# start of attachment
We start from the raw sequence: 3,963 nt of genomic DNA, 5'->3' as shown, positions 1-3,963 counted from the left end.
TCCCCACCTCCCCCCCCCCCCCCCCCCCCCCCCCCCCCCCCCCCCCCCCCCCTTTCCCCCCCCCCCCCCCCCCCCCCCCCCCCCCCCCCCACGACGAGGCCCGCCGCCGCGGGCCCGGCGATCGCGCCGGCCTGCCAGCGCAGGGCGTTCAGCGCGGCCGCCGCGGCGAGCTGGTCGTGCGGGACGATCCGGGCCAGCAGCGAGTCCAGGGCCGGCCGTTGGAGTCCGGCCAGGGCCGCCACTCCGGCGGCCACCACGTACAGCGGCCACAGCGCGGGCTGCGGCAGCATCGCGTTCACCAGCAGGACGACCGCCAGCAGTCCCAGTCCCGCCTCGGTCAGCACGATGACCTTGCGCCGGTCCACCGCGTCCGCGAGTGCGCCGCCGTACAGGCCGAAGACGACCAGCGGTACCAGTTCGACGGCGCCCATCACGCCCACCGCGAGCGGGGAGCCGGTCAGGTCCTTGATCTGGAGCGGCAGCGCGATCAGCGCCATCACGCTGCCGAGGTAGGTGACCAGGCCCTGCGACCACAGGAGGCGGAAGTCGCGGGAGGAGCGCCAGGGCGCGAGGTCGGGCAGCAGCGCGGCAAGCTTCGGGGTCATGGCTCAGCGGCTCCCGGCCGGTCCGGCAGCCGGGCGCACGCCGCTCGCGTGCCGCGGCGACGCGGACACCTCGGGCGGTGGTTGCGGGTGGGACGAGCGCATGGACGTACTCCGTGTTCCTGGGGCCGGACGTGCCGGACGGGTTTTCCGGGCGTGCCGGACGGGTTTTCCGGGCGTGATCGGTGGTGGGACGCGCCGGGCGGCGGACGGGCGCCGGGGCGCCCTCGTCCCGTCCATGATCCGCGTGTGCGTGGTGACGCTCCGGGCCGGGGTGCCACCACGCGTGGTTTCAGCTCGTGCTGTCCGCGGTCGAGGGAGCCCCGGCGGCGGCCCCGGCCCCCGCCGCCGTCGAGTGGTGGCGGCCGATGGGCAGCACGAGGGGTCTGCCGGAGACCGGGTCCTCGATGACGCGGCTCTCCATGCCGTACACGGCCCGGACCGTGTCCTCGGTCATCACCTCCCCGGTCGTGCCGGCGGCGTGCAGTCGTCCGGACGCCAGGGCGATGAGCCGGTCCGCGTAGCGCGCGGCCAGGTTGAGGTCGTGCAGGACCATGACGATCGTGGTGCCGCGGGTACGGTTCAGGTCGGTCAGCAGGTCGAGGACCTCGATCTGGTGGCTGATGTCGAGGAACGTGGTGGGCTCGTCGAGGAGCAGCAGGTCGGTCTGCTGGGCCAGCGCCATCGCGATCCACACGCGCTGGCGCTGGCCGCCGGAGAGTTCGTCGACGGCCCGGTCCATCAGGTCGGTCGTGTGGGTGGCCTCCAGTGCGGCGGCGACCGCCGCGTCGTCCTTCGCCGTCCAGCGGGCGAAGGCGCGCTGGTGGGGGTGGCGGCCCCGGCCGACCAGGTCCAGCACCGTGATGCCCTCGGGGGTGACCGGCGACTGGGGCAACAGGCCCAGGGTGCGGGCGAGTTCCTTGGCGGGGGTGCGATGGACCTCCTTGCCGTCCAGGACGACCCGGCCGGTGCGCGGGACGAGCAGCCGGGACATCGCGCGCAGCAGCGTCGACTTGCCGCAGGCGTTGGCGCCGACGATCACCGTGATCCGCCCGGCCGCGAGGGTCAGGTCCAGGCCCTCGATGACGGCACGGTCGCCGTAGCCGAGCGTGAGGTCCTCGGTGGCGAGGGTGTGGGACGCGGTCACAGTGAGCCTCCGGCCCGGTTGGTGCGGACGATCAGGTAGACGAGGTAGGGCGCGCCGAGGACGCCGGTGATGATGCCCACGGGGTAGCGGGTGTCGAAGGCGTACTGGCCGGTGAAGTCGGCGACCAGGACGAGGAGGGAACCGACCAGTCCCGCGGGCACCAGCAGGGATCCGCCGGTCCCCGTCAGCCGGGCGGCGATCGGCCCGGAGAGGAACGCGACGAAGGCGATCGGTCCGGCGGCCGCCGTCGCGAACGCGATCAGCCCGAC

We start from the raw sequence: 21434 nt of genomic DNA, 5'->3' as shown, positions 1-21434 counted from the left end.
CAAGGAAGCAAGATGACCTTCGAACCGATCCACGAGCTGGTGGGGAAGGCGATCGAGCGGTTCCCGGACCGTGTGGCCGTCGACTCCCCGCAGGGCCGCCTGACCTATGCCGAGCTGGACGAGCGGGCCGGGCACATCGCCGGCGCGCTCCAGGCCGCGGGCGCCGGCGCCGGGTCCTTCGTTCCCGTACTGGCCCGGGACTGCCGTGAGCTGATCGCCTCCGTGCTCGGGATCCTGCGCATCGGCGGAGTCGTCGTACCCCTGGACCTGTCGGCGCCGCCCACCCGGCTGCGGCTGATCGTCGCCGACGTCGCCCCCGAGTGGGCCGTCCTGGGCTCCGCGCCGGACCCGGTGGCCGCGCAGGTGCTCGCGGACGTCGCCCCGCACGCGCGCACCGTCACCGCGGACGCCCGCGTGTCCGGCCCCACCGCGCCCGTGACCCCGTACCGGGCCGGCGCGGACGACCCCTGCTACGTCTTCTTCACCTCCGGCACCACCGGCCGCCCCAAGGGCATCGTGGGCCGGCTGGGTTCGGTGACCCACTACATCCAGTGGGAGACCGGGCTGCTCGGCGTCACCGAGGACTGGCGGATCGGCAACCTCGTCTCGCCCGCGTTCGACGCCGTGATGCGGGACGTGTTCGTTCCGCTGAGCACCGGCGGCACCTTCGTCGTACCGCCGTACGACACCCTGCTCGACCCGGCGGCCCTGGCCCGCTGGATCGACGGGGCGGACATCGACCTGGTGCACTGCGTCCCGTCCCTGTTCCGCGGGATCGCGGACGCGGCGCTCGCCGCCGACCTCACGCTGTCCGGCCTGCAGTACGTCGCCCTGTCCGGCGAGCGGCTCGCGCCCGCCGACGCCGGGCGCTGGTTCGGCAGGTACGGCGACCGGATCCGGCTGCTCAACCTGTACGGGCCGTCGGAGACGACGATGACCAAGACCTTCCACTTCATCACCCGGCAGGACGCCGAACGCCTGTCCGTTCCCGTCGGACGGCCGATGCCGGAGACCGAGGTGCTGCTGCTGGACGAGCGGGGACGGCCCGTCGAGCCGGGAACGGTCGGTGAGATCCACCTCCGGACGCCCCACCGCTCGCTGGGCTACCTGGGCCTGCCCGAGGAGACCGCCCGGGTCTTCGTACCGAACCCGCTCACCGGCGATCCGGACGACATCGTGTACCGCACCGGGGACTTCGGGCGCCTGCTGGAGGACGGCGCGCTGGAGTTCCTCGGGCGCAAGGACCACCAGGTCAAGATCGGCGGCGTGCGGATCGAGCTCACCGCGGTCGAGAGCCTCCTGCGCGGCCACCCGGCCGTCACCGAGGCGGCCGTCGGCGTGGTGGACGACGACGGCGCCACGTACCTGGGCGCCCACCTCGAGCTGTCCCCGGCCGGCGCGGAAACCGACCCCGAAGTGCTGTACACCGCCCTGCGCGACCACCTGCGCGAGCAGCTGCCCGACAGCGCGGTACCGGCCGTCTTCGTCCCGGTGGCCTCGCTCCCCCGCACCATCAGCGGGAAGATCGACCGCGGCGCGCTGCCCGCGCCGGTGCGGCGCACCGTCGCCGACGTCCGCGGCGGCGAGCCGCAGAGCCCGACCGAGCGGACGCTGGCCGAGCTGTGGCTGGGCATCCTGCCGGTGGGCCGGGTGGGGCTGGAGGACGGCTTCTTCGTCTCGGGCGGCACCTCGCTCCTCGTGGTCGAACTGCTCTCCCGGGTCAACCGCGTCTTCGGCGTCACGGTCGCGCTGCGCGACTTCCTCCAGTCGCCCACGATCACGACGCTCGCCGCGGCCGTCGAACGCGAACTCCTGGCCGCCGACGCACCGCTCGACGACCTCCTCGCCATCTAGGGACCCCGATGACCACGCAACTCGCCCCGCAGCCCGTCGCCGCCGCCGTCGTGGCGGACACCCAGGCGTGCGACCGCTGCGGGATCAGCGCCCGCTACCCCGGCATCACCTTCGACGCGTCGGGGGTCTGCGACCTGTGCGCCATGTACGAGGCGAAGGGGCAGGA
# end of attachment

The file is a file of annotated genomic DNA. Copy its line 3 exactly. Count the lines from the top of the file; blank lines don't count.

We start from the raw sequence: 21434 nt of genomic DNA, 5'->3' as shown, positions 1-21434 counted from the left end.